After a four-week trial, four of the accused were found guilty of taking part in gang rapes, but 10 were acquitted. Those found guilty were handed sentences that ranged from a suspended sentence of three years to one year in prison. Only one man returned to prison after the verdict because of time already served on remand.
There really has been little outrage, or little that I have noticed. Even so, there are many more articles (see related, below) on this than the Nigerian case I am leading up to. France, of course, is considered a first world country. We don’t like to stick our noses into the business of other first world countries, do we? This is FRANCE for goodness sake, a civilised nation. Or is it? In some respects, this ties into my previous article on sexism. When women aren’t considered equal, it is OK to rape them. There is coverage, just little condemnation. We should be making damn sure France is aware this isn’t acceptable! Where is the international pressure?
Last night Mr O and I were discussing news from back home in Nigeria and the subject of measles came up.
“Measles doesn’t kill anyone”, I blithely announced in my classic first world ignorance.
“Measles kills lots of children in Nigeria”, Mr O responded, looking at me in surprise at my ignorance and the fact we don’t have a measles problem in Australia.
Learning time for us both. Why does a childhood virus kill in one location and not in another? Would our kids be more susceptible if they contracted the virus here, I wondered? Miss O 1 is adament they have all been vaccinated, so that is a relief!
Research time. I remember being a kid – everyone got measles and I didn’t know of anyone who died.
To summarise everything we read, Australia has had one measles related death since 1995. We have been vaccinating since 1971.
One UN report I read spoke of 213,000 children in African countries dying in one year. Vaccination costs $1 per child and has dramatically reduced deaths.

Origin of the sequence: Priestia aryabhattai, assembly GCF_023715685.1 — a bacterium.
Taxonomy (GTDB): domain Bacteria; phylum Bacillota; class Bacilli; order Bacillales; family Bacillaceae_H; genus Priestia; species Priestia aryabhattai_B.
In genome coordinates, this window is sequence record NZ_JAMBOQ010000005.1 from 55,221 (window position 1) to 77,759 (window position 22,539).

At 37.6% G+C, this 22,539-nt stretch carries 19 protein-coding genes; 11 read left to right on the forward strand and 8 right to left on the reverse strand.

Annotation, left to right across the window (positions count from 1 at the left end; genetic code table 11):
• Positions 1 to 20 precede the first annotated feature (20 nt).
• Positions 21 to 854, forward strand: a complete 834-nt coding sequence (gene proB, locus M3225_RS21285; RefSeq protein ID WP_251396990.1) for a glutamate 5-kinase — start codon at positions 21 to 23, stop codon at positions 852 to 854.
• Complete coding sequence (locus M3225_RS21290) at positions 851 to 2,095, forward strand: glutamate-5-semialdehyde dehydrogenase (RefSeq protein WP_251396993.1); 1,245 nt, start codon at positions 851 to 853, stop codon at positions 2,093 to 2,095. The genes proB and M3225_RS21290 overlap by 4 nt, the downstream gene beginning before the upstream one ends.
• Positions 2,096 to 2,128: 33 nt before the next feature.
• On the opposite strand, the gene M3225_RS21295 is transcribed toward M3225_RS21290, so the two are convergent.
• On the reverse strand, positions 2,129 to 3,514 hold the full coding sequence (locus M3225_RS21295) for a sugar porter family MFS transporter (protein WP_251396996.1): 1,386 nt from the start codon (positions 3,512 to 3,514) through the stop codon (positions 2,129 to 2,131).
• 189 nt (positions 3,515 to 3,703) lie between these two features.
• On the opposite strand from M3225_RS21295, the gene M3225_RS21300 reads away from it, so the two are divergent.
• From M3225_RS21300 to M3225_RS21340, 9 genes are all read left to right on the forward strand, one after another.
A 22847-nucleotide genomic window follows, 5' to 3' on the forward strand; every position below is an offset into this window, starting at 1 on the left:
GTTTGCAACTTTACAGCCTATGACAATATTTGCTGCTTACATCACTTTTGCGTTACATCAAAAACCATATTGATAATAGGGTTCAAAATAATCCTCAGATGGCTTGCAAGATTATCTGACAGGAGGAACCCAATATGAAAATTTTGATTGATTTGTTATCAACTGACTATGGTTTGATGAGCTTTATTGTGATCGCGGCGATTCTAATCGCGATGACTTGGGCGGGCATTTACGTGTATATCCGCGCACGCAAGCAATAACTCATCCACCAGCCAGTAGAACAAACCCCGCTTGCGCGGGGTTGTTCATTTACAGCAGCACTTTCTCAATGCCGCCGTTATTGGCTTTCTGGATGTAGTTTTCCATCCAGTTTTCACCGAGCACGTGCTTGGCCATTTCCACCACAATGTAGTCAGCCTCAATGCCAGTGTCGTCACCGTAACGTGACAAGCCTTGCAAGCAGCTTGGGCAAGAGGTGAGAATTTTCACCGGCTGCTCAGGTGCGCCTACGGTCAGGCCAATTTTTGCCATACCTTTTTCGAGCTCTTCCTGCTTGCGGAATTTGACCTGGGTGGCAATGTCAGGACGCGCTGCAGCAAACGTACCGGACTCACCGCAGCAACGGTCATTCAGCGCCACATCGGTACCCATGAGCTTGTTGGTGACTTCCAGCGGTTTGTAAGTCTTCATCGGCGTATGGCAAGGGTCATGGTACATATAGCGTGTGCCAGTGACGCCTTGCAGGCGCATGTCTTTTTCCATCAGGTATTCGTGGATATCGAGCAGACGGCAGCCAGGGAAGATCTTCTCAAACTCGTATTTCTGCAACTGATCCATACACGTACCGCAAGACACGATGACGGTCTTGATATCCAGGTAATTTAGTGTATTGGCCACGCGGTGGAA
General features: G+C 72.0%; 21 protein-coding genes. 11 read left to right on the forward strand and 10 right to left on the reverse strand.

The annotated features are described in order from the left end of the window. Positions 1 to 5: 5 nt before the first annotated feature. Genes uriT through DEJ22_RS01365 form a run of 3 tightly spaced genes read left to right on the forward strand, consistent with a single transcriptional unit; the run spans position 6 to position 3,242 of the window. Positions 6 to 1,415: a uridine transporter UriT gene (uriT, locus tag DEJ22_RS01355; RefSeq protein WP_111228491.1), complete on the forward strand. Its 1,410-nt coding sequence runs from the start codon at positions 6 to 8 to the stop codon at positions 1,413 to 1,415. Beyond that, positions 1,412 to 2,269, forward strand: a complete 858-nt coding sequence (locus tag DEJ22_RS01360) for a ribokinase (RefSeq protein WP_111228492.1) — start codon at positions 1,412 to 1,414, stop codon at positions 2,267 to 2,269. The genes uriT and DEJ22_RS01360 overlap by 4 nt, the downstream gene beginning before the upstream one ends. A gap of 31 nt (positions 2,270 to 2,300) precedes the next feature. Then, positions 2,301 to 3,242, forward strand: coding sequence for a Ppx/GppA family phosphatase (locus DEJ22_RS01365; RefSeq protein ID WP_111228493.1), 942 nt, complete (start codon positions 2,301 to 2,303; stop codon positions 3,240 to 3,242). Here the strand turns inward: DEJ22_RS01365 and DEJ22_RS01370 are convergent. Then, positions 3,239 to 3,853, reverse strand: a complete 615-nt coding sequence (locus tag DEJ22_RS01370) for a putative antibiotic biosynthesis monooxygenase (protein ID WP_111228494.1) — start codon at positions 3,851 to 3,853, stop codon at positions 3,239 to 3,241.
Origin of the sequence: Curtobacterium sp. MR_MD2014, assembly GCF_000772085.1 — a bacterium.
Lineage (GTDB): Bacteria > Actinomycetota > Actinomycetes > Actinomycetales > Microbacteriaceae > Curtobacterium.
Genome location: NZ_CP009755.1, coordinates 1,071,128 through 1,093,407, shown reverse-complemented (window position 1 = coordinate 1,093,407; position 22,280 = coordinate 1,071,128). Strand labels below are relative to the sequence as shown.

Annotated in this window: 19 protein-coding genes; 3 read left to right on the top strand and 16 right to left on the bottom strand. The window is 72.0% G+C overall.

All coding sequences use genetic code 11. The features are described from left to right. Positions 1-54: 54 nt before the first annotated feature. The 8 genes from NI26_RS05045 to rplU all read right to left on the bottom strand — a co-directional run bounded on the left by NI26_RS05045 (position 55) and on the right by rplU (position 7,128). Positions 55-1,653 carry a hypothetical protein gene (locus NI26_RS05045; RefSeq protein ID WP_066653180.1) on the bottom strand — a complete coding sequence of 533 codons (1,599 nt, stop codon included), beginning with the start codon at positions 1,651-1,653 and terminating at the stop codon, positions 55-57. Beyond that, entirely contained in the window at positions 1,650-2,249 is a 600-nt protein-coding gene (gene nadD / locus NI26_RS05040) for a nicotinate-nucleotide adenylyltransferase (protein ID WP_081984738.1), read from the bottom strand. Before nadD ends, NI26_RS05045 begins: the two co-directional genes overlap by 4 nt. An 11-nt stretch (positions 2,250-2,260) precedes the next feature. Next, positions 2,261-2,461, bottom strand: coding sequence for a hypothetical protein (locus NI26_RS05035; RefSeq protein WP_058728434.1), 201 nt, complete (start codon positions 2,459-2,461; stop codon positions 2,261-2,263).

Amnesty International have released their Annual Report 2012. It seems some people think about Amnesty in much the same way some people think about the United Nations: both organisations are ignored by many. Both organisations give us a look at the world in which we live: sometimes we prefer not to know. It isn’t us, so we turn a blind eye. We can’t actually change much of what is reported, sadly, so is there any point in reading about what we cannot change? I believe there is a point. That point is enabling us to be mindful of the backgrounds of those we meet in life who are from other lands, to be a little more compassionate and respectful of their feelings about their homeland.
Some time ago, I wrote “Watching your homeland crumble“, an article that didn’t receive a lot of views. It was a painful article, about a country many people prefer to just joke about in the context of email scams. I know this. Yet I also know the people. Not the corrupt officials lining their pockets: I know the people wanting a future for their children, wanting fresh tap water to drink, wanting the electricity to be reliable. Wanting a normal life, a life most of us take for granted.
Nigeria is crumbling. The fact is painful for my husband and painful for quite some of our regular readers who were either born in Nigeria or have one or both parents born in Nigeria. Painful for Nigerian friends here.